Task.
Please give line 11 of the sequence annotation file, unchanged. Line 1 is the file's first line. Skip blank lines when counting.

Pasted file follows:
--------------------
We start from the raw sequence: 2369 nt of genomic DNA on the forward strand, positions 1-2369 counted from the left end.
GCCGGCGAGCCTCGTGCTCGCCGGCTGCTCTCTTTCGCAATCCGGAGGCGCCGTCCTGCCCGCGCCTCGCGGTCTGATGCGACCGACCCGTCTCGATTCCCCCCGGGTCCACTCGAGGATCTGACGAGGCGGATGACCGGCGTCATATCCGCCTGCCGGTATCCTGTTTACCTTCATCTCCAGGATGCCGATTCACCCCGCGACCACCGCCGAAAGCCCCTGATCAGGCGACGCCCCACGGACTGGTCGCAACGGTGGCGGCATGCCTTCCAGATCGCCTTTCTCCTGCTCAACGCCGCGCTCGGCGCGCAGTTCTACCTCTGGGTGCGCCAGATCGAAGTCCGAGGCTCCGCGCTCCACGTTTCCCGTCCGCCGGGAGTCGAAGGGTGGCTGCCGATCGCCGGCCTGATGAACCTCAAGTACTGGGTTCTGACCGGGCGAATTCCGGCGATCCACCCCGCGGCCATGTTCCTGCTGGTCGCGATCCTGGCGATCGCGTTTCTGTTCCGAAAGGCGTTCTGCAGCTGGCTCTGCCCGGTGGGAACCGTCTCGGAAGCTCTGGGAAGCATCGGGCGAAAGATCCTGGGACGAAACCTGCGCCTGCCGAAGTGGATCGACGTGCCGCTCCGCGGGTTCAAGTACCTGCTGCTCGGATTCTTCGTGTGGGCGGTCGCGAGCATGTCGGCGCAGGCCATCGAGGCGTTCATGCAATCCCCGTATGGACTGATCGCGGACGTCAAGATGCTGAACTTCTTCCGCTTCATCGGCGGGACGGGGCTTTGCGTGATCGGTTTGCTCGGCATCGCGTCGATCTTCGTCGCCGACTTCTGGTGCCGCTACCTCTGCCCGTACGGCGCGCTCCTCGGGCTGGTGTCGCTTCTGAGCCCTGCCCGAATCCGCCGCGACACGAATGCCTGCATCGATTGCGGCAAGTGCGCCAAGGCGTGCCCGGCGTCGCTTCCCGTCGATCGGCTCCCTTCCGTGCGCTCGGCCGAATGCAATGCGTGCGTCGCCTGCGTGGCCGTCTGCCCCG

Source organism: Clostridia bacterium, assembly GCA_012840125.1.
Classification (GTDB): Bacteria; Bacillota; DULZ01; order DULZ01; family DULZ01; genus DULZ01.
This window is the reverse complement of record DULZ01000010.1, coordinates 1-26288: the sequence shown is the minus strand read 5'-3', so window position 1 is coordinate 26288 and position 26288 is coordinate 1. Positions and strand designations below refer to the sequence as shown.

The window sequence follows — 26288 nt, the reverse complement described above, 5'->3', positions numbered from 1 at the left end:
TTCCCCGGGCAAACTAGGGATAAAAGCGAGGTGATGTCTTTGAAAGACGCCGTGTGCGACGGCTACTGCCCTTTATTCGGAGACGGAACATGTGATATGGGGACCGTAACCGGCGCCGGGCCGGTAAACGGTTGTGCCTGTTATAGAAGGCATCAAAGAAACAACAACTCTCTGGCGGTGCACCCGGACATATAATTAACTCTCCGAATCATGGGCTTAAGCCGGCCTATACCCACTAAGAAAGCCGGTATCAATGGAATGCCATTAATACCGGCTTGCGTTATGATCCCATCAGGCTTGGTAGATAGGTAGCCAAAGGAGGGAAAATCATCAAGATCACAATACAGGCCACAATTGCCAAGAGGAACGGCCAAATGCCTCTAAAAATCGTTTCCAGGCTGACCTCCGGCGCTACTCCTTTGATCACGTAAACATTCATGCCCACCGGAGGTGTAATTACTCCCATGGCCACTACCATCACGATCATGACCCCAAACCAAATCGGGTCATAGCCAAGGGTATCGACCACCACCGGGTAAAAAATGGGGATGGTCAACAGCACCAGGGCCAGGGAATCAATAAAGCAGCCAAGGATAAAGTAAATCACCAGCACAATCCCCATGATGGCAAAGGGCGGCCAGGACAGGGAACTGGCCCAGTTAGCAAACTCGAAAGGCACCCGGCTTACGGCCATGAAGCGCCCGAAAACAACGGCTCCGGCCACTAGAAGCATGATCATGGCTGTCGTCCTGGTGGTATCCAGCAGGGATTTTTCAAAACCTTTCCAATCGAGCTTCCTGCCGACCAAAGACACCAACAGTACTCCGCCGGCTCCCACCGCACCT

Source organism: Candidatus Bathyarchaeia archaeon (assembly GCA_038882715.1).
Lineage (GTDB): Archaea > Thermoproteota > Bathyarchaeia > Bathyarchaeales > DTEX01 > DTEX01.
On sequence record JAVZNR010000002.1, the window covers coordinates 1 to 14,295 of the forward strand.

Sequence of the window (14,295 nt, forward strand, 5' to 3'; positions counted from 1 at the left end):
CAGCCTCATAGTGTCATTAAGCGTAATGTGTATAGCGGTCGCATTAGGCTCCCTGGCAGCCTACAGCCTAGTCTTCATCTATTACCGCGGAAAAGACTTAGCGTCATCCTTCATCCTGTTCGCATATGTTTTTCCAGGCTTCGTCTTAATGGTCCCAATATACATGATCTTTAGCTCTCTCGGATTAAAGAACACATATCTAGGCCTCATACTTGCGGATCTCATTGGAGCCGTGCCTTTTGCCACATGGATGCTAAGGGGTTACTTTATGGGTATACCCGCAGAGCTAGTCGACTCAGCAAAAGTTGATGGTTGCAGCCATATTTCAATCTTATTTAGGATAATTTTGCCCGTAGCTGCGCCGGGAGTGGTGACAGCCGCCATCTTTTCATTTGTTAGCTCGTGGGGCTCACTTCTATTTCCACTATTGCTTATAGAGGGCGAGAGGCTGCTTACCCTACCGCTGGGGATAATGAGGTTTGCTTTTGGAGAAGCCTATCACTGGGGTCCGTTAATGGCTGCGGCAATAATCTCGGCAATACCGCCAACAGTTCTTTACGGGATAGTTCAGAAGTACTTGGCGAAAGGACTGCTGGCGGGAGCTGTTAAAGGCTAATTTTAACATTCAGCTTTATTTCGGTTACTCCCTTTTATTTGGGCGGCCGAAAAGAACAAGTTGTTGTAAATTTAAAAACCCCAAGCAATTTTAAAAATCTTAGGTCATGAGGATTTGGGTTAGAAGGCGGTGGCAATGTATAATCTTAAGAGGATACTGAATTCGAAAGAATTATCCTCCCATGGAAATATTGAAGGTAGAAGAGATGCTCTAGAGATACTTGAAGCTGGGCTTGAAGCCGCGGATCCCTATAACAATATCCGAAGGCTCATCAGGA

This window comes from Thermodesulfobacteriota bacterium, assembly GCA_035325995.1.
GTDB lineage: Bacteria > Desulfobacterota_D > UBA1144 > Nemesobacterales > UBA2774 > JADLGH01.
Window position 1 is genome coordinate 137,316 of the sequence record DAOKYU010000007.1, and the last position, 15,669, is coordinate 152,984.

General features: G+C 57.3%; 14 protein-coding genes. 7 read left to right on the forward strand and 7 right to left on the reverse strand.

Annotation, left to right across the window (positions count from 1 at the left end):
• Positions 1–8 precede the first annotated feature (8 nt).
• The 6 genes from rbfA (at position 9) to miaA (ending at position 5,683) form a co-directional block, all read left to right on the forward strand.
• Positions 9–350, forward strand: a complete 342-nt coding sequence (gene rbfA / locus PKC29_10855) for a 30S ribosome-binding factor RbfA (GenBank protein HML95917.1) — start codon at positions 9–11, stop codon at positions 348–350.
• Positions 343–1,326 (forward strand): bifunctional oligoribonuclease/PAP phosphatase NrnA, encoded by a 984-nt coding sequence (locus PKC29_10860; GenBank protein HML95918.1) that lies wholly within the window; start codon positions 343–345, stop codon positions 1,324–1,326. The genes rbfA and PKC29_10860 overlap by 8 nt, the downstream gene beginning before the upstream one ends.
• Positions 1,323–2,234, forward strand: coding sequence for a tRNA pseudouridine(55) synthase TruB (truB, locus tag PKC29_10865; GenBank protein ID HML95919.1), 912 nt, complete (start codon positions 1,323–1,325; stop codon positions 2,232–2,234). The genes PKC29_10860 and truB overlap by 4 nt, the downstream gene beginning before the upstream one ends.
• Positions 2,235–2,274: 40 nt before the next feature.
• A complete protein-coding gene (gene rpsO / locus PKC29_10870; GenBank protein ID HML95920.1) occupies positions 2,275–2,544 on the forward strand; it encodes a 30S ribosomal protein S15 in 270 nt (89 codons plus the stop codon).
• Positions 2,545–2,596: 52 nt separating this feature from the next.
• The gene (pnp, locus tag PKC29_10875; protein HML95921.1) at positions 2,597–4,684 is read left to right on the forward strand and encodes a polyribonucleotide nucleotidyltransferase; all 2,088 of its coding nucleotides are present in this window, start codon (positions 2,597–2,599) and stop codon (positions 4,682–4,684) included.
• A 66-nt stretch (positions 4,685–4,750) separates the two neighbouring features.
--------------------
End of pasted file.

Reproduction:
Sequence of the window (14,295 nt, forward strand, 5' to 3'; positions counted from 1 at the left end):